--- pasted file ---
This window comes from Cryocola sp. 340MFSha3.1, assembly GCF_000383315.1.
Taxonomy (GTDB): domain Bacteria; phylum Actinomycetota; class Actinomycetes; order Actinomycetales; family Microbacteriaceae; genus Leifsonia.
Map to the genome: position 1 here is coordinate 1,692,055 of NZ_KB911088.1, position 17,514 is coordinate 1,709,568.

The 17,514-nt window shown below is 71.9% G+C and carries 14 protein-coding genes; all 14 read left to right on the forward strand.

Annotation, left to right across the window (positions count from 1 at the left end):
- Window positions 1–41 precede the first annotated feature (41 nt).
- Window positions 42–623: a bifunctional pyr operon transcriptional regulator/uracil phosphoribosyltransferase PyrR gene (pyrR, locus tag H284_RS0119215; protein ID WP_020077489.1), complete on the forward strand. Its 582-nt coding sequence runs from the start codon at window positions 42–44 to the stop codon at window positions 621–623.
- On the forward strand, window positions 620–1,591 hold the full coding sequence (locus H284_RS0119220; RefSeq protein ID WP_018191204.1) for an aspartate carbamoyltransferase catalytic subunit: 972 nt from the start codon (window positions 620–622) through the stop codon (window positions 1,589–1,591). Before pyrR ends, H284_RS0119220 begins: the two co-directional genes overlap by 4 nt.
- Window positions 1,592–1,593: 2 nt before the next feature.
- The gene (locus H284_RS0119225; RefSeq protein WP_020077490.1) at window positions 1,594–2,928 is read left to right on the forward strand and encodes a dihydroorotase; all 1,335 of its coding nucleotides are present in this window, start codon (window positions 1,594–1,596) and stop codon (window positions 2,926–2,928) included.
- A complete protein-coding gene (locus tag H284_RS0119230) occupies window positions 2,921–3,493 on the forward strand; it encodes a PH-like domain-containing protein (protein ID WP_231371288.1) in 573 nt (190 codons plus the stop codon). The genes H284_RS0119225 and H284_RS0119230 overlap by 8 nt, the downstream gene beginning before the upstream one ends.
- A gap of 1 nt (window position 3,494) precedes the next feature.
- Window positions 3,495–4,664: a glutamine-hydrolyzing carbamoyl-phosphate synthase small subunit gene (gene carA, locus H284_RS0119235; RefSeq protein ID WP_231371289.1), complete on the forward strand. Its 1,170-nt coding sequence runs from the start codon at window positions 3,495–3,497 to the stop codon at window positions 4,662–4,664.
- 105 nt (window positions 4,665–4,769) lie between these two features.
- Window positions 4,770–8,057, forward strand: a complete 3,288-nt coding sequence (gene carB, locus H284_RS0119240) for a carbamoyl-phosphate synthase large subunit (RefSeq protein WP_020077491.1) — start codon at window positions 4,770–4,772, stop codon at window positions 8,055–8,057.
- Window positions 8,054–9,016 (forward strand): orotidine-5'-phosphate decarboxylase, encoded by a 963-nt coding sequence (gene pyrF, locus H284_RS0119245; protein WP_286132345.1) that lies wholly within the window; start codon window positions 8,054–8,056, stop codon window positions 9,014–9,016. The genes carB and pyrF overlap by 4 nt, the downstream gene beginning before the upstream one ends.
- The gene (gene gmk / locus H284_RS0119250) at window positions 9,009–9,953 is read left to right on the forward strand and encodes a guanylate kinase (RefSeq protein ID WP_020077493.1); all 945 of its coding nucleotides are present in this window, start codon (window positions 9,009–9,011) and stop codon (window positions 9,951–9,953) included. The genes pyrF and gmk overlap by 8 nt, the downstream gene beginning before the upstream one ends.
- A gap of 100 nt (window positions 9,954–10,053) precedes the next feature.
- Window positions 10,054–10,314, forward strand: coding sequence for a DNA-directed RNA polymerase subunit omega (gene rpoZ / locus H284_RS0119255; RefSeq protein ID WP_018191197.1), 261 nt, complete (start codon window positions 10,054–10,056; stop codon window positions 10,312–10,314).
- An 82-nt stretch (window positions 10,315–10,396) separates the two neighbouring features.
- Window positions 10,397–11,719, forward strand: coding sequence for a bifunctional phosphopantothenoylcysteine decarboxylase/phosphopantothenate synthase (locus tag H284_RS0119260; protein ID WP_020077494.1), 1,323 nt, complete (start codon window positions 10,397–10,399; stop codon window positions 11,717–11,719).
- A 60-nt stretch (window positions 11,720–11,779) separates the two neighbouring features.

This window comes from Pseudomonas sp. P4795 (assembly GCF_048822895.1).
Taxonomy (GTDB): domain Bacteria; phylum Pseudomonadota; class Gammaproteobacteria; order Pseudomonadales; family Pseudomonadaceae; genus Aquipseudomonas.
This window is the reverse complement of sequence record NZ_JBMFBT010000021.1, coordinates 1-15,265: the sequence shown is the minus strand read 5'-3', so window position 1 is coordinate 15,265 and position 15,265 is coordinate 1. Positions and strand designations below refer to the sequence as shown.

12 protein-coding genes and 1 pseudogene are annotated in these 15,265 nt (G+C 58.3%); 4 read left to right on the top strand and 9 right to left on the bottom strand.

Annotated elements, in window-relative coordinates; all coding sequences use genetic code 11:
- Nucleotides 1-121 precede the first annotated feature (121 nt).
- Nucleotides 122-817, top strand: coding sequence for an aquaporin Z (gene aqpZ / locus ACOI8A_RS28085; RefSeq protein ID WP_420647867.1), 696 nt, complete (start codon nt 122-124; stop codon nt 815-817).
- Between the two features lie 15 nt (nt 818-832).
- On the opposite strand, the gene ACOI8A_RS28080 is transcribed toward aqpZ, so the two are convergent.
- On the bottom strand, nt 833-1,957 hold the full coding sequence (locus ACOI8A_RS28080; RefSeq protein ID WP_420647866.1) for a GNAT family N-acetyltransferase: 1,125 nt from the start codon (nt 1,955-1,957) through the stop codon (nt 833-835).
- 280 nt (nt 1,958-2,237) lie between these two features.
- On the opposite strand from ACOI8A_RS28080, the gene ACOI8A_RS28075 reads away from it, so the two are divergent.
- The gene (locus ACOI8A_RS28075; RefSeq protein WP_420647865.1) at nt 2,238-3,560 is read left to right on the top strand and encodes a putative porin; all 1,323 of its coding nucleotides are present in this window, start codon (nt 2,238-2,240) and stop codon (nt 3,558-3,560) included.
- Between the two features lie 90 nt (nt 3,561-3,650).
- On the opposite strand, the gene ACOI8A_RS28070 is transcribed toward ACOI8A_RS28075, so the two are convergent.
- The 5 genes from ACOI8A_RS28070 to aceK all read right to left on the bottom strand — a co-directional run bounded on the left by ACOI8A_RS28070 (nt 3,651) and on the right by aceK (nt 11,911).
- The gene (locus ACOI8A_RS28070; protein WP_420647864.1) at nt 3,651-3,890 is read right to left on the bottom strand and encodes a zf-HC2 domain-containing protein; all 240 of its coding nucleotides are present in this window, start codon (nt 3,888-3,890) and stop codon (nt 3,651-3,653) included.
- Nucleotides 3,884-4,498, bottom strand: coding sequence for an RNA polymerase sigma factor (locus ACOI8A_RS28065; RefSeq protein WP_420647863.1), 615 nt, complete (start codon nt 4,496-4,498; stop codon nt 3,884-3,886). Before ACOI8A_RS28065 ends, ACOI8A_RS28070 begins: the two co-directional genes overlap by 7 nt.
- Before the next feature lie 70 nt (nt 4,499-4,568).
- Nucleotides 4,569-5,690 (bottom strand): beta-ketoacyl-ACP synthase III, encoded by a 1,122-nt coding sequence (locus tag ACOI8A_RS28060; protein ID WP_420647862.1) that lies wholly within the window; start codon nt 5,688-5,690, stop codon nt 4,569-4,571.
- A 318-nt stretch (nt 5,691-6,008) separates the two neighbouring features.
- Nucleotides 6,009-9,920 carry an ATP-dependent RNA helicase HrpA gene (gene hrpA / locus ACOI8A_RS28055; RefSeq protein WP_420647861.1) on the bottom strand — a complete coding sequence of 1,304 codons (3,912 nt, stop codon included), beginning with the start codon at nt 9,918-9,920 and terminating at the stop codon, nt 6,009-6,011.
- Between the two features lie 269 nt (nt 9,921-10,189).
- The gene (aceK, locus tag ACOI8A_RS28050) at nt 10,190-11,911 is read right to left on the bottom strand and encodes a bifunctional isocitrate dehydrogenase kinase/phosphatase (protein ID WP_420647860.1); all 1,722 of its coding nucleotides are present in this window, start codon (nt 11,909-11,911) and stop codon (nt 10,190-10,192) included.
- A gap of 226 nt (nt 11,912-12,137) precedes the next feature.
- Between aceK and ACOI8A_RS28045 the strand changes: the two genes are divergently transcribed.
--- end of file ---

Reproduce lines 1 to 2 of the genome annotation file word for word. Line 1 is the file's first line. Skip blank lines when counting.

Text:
This window comes from Cryocola sp. 340MFSha3.1, assembly GCF_000383315.1.
Taxonomy (GTDB): domain Bacteria; phylum Actinomycetota; class Actinomycetes; order Actinomycetales; family Microbacteriaceae; genus Leifsonia.